Back in October, Chicago Mayor Rahm Emanuel unveiled a 2012 city budget that sliced city library branch hours from 48 to 40 each week, and threatened pink slips to hundreds of library employees.
Today the mayor announced an almost complete reversal of that proposal: The city’s branch libraries will return to year-round 48-hour weeks, including eight-hour Mondays. Additionally, the layoffs of 105 part-time employees has been reversed, according to Chicago Public Library spokeswoman Ruth Lednicer.
The about face is a victory for AFSCME Council 31, the union representing the library workers. On this issue, the public employees union connected with the public: AFSCME members joined Chicagoans upset with reduced hours to protest outside branch libraries over the past year.
“The library campaign showed that when citizens who depend on public services join with the men and women who provide them, the voice of the people can still prevail,” said Henry Bayer, executive director of AFSCME Council 31 in a statement.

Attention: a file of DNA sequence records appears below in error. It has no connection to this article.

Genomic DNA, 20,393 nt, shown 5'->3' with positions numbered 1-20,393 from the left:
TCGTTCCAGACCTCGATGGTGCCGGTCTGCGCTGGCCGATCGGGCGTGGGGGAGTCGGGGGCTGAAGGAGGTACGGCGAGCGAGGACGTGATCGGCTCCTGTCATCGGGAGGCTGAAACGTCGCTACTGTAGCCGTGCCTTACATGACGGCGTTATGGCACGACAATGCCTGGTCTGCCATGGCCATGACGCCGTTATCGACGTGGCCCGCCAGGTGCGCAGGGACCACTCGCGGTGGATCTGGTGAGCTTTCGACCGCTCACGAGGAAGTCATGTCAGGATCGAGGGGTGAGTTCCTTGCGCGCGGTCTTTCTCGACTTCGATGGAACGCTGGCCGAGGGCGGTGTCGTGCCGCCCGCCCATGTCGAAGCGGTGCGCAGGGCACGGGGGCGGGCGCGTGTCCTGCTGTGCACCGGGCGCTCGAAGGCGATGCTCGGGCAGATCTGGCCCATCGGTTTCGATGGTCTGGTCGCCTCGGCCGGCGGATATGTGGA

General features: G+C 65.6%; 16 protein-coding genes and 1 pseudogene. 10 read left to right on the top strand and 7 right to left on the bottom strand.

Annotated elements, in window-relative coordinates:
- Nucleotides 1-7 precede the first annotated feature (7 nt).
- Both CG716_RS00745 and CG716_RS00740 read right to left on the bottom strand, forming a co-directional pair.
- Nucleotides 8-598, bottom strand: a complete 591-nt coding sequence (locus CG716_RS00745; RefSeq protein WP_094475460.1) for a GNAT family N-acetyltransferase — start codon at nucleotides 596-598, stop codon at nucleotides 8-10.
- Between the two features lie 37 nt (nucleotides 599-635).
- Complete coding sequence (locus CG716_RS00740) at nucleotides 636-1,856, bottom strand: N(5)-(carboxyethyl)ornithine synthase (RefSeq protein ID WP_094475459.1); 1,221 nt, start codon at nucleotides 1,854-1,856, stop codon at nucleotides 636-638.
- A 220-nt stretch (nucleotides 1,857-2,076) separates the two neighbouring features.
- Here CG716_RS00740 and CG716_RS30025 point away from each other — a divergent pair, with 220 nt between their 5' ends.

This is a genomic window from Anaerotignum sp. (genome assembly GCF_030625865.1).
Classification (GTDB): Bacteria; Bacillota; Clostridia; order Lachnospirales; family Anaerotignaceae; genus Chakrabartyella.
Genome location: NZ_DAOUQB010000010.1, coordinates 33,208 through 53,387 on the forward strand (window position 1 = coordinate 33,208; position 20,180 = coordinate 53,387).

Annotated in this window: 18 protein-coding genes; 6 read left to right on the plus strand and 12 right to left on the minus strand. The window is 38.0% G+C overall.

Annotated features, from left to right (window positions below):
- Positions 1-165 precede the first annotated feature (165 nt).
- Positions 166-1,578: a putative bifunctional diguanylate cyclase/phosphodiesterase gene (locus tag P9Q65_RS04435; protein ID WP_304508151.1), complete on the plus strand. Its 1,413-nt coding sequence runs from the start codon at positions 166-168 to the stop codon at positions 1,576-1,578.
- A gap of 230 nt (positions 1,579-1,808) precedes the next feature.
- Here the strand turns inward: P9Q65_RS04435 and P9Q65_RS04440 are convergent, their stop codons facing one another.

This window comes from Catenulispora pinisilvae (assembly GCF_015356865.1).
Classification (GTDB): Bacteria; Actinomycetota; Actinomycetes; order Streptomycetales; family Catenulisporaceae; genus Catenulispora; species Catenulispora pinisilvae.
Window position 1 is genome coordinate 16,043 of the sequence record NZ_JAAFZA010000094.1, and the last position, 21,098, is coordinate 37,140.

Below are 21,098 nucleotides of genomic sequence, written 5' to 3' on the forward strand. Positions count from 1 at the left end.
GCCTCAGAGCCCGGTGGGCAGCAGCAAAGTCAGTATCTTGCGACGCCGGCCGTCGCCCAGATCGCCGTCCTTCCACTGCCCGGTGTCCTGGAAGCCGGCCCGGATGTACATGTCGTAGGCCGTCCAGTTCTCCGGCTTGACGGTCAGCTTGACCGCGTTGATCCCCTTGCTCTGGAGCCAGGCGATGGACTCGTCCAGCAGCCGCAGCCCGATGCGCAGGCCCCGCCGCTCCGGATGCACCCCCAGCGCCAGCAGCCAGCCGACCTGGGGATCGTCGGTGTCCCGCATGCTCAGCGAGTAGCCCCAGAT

The reversal of library cuts has been a three-step process.
First the Chicago City Council unanimously approved the budget in November with a change that undid 100 of the proposed CPL layoffs, resulting in 184 planned job losses.
Next in January, amid pressure from AFSCME and a few aldermen such as Scott Waguespack (32nd), Emanuel walked back a plan to reduce branch library hours to 40 a week through closing libraries all day on Mondays. Instead, the mayor proposed 44-hour weeks, with 4-hour Mondays. The city also restored 38 jobs at the time, according to Lednicer.
The third step is to result in the city bringing back 105 page jobs, part-time positions that primarily consist of shelving books. Lednicer says that the pages will provide branch libraries the flexibility they need to operate eight hours a day on Mondays.
Lednicer effusively praised new CPL head Brian Bannon for devising a plan to restore library hours. Emanuel appointed Bannon, former head of the San Francisco public libraries, in February.
All 76 of Chicago’s branch libraries are currently open 48 hours a week for summer hours. They will now remain open 48 hours a week going forward. Asked about the announcement’s timing, Lednicer said that, “Our summer hours were coming to an end soon.”
Branch libraries can arguably be viewed as a public space that gets vulnerable residents, like children, off the streets. But, Emanuel, who has tried everything from marijuana de-criminalization to calling out unsavory businesses in the fight against violent crime, did not offer this reason in a press statement. Lednicer also did not mention the idea.